Small Island Developing States fight for survival at COP26

By Leo Chu, Eva Hartman, Liam Rinehart, Mallory Willson

COP26 began in Glasgow, Scotland last week, with the intent of building on the goals of the 2016 Paris Climate Accord and continuing to hold the international community accountable for climate change. Like many other large United Nations conferences, COP26 is disproportionately focused on powerful G-20 states that pollute the most, not the states most impacted by climate change. This hyperfocus on large industrial states could prevent COP26 from addressing the pressing concerns of states on the frontlines of rising sea levels and extreme weather events. 

Small Island Developing States (SIDS) are facing extreme danger from climate change. Recognized for their incredible environmental resources and development in 1992, the UN reports that there is a total population of 65 million people living across remote islands throughout the world’s oceans. 

These citizens’ lives are threatened daily by sea-level rise, extreme hurricanes or typhoons, and ocean acidification. Furthermore, because these states have a high ratio of coastline-to-land area, significant portions of their industries and assets are under the direct risk of climate changes. SIDS represent a tiny portion of global greenhouse gas emissions but are bearing the brunt of this process. 

This crisis is seen in full force on the islands of Tuvalu. Located in Oceania, Tuvalu is both the smallest sovereign nation in the world and has the second-lowest maximum elevation of any nation. 

Tuvalu has already experienced sea level rise, threatening homes and livelihoods, and the cyclones that frequently devastate the small community have become more extreme as global temperatures rise. In 2015, Cyclone Pam created waves that reached sixteen feet high, flooding up to 100 Tuvaluan homes, destroying 90% of crops, and damaging the island’s only health facility. In recent years, government officials have begun seriously considering evacuation and migration plans for their citizens and community.

Though tiny, the loss of Tuvalu and similar nations to climate change would be devastating for humanity. Tuvalu’s culture is almost completely unchanged from what it was thousands of years ago. Unlike other cultures, in Tuvalu each family is responsible for one function of the village- fishing, house building, or defense — and these skills are passed from parents to children with each generation. There are few places in the world where traditions like this remain, and as emissions continue to rise and climate change becomes more intense, Tuvalu’s unique cultural heritage is increasingly at risk. 

Whether or not COP26 can produce actionable results and save precious cultural reserves like Tuvalu remains to be seen. In the past, United Nations conventions have been able to establish protections for SIDS, the most prominent of which was the 2014 Samoa Pathway cemented at the Third International Conference on Small Island Developing States. This agreement implemented sustainable economic growth strategies, sustainable energy infrastructure, natural disaster risk reduction programs, and ocean protection initiatives across various islands. But, as sea levels rise and countries like Tuvalu are forced to consider future survival scenarios, it’s clear that these agreements are falling short.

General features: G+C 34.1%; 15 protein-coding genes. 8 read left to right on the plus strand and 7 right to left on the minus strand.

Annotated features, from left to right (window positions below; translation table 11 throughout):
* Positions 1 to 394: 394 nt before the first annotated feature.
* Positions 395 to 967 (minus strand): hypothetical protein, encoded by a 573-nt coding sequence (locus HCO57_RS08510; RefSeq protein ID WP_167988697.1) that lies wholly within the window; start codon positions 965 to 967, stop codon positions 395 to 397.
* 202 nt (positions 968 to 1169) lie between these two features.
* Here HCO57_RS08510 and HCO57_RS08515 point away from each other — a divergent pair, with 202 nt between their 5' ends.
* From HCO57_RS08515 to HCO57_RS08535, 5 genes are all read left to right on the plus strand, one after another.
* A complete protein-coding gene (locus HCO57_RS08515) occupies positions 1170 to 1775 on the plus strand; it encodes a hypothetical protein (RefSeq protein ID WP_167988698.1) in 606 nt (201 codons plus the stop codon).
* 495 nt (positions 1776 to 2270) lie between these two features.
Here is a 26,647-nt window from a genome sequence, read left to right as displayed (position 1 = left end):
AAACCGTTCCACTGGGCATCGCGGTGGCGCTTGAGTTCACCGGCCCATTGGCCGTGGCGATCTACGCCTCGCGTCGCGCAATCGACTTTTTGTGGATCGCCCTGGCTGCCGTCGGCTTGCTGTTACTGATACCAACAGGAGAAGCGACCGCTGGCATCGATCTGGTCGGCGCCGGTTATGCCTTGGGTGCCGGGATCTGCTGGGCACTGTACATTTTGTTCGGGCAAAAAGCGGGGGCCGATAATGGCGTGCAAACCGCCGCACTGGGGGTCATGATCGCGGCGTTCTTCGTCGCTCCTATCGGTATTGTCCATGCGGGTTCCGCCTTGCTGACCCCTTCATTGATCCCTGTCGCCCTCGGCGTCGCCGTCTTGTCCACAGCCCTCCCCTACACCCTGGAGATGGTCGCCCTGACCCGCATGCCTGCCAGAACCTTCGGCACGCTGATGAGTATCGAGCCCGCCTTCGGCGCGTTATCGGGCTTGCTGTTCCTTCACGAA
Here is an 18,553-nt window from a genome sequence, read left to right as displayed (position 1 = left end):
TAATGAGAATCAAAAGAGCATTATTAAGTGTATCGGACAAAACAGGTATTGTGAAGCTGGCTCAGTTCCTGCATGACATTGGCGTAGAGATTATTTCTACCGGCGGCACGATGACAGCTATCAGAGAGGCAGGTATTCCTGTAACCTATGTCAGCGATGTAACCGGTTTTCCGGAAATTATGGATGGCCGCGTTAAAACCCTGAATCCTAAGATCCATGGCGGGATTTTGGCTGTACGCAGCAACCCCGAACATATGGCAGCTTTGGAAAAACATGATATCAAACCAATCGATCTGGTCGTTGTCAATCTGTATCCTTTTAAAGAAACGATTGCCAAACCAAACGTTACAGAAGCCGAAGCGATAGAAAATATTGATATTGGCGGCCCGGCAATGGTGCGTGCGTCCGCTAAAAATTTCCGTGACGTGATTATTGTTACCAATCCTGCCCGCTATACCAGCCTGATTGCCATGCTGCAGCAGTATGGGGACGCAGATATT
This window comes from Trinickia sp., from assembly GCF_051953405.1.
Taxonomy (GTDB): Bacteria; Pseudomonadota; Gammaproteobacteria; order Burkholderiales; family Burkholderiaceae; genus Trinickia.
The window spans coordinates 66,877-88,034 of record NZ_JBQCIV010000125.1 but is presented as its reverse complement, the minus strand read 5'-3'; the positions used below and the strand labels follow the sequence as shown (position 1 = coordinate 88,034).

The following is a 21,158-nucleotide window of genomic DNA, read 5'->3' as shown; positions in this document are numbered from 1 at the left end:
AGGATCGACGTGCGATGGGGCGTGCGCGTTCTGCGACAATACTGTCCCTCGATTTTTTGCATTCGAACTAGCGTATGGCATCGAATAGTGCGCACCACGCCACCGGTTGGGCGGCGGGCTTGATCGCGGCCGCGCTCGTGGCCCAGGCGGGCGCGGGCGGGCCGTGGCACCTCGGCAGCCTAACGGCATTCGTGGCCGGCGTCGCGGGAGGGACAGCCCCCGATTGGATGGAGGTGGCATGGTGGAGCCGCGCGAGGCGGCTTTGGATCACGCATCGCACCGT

Speaking at COP26 earlier this week, SIDS representative Brianna Fruean detailed how in order to save the hundreds of tiny islands around the world, larger nations need to immediately commit to lowering emissions and refusing fossil fuels. 

But at the conference, it is important to recognize that these Pacific island countries were also often left out of the conversation due to COVID-19. In a speech broadcasted at the summit this week, Tuvalu’s Foreign Minister Simon Kofe dressed in a suit and spoke in the water with his pant legs rolled to his knees. Kofe gave the speech from the ocean, standing on what used to be dry land to represent rising sea levels.

Because of coronavirus outbreaks and travel restrictions, many of these countries’ leaders were unable to make it to Glasgow — but symbolic gestures like these underscored the importance of SIDs in the climate crisis. Only Fiji, Palau and Tuvalu were able to send their leaders to COP26. Representatives from the Marshall Islands, for instance, were unable to attend.

But despite these absences, some progress for SIDs has been made. Last week, Prime Minister Boris Johnson announced the UK’s support for these countries. Johnson chaired an event with Indian Prime Minister Narendra Modi to launch a joint initiative with the Coalition for Disaster Resilient Infrastructure and SIDs to help fund these states to develop resilient and sustainable infrastructure. The UK announced 40 million euros in funding to the Small Island Developing State Capacity and Resilience program, which will help support technological solutions for adapting to the crisis.

Still, SIDs demand more action, bolder change and increased commitment on funding and emissions cuts from the world. Island nations, which include 47 countries that represent over 730 million people, have contributed the least to climate change. 

But whether these goals will be met in time to save islands like Tuvalu is another story altogether. If COP26 fails to make real progress on the environment question, SIDS face a bleak future of shrinking coastlines and disappearing culture. 

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